Some lowlife comes into the bar and butts heads with Raylan; before long, we learn that he's an MMA fighter. We also find out that he's Lindsey's husband, at least according to him, and Raylan's like, "Greeeeeeeeeeat."
Art is has announced he's retiring (sob), and as such, a "Patrick" from a Marshal's office in a different part of the state shows up sniffing around his job. Art would rather keep it in the family, but is aware that none of his Marshals is an ideal candidate at the moment; for example, he's noticed the weird hours Raylan's been keeping, and reminds Raylan he can't get away with working side jobs. Raylan, in turn, is aware that that Patrick is making a play for Art's job, so each of them, as usual, ends up feeling like he's the smartest guy in the room.
Ellen May comes to Ava and tells her she's converted to Preacher Billy's church, evangelizing that Ava can change her ways too, but Ava doesn't think there's any salvation for their kind. Johnny thinks this is further evidence that Preacher Billy is responsible for the drop in their oxy sales, but Boyd still isn't convinced, and confesses to Ava he doesn't like churches... he likes them even less when a bunch of kids show up to his place singing about the throne of God, and I know it's early, but the look on Walton Goggins' face when this happens might be the highlight of my year. He goes to Shelby about the cult, and Shelby reluctantly hands over a file on Billy and his sister Cassie (the blonde on the stage last time); Boyd realizes that their MO has been to set up shop in a town until the local criminal element has no choice but to pay them off, at which point they move on, much like the guy who sold monorails on The Simpsons.
Ellen May meets Cassie when she comes to talk to Billy and tell him she's not sure she can be part of their church because of all the terrible things she's done. Billy, however, convinces her that the good she'll do will wipe her slate clean, and that anyone who says otherwise is her enemy. Billy then baptizes her in front of his congregation -- and Boyd, who shows up with Colton and Jim. Boyd and Billy have a little verbal showdown about faith, and Boyd proves rather adept in quoting Scripture in casting doubt about Billy's integrity. Billy responds by telling the congregation he won't be accepting any more of their money, and he seems to mean it, but the dark look Cassie sends Boyd's way lets him know that not everyone there is so spiritually pure. Boyd thinks their problems will be solved if they find out what Cassie wants, but Ava is worried that Ellen May, as part of her spiritual awakening, will give Ava up as a murderer, and I'm not sure what solution she's proposing, but it may not exactly involve not murdering someone else.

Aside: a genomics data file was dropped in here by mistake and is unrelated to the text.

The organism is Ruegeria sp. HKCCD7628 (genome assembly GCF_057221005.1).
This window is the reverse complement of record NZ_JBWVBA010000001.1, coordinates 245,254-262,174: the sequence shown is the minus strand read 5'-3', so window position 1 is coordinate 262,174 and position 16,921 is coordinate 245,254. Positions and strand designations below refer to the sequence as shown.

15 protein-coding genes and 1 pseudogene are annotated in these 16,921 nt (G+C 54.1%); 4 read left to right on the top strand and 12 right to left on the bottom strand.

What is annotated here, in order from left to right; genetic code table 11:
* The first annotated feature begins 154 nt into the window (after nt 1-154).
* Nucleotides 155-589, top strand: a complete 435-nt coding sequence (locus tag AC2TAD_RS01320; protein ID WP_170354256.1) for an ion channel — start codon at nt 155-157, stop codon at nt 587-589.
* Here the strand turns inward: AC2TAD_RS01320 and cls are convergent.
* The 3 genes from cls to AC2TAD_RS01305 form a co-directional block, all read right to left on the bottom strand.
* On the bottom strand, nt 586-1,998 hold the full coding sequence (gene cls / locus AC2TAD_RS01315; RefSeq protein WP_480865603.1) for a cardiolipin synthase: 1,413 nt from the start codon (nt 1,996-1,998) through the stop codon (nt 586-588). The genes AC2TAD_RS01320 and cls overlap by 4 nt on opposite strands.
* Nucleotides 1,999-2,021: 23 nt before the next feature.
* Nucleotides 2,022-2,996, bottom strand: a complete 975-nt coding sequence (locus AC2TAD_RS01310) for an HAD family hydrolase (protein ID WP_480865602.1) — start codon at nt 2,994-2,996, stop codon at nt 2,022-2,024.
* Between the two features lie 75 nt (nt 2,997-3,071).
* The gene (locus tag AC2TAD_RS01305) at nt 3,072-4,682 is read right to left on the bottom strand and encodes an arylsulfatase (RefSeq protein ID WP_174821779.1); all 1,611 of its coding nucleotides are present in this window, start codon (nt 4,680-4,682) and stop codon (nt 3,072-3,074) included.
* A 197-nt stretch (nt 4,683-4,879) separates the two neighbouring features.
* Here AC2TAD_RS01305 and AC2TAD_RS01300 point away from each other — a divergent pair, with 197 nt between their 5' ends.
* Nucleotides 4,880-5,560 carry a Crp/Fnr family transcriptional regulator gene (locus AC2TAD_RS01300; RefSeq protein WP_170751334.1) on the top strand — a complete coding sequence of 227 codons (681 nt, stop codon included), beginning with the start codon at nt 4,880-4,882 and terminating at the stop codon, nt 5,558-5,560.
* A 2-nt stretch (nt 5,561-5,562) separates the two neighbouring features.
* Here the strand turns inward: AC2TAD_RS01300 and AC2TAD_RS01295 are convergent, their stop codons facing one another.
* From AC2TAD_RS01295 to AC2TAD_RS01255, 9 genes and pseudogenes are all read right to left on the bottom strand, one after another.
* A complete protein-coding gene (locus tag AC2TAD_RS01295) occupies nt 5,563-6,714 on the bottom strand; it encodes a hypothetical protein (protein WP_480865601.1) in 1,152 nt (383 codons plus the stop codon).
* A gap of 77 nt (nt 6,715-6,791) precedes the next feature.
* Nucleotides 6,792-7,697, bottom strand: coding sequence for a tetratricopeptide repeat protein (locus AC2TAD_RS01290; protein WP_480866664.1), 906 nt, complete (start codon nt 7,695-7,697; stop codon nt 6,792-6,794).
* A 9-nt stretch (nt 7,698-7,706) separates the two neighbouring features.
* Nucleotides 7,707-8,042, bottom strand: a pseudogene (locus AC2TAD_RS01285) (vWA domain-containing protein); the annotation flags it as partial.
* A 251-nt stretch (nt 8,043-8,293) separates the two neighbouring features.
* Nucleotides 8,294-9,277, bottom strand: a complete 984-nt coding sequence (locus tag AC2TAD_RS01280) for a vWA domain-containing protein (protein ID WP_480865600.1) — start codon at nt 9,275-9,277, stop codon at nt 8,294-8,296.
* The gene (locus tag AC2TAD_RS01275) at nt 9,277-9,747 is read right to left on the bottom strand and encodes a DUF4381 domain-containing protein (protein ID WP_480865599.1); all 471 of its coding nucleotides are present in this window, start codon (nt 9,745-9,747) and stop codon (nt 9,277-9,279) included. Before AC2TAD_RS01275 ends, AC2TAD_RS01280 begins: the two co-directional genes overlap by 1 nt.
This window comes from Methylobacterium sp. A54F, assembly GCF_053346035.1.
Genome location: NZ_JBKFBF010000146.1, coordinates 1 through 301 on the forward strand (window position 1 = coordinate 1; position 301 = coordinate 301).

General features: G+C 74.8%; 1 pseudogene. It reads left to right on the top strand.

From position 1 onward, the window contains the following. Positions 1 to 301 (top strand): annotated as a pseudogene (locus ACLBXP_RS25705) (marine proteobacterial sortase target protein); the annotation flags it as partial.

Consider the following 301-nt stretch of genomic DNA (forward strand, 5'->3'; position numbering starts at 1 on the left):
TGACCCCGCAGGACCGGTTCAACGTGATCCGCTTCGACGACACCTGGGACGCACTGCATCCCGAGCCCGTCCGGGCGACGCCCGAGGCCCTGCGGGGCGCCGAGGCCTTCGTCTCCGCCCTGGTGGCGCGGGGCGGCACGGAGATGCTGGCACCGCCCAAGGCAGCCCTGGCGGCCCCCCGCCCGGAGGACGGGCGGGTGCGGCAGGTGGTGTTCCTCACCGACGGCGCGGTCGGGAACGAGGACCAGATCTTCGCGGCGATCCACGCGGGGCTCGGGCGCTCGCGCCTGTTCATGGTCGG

Speaking of murder, Art breaks the news about Arlo's new crime, and Raylan recognizes the victim as having been lurking when he showed Arlo the (Panamanian diplomat's, we learn) bag, which Raylan now shows Art, along with the license. The Marshals (including Tim, THANK GOD, he's my other favorite) look to use Waldo's disability checks to track him and his extremely felonious sons down, and when they arrive on the property, it's not exactly Bennett Redux, but there is a bunch of disgusting kids and the absolutely wonderful Beth Grant as the matriarch and Waldo's wife. When Waldo arrives, the Marshals question him about the license, and it soon comes out that the guy is faking being Waldo so the family can keep collecting their draw. Beth Grant then lets them know that she hasn't actually seen Waldo in thirty years -- not since a pilot came to offer him a job from which he said he'd never come back. Art recognizes the name of the pilot, "Drew Thompson," as the same guy who flattened himself in that quiet suburb thirty years ago -- it was cocaine he was carrying, by the way -- but, based on the information supplied by Beth Grant, they realize it was actually Waldo who died, so they resolve to ask Arlo where Thompson is. Might want to hurry, as you'll see.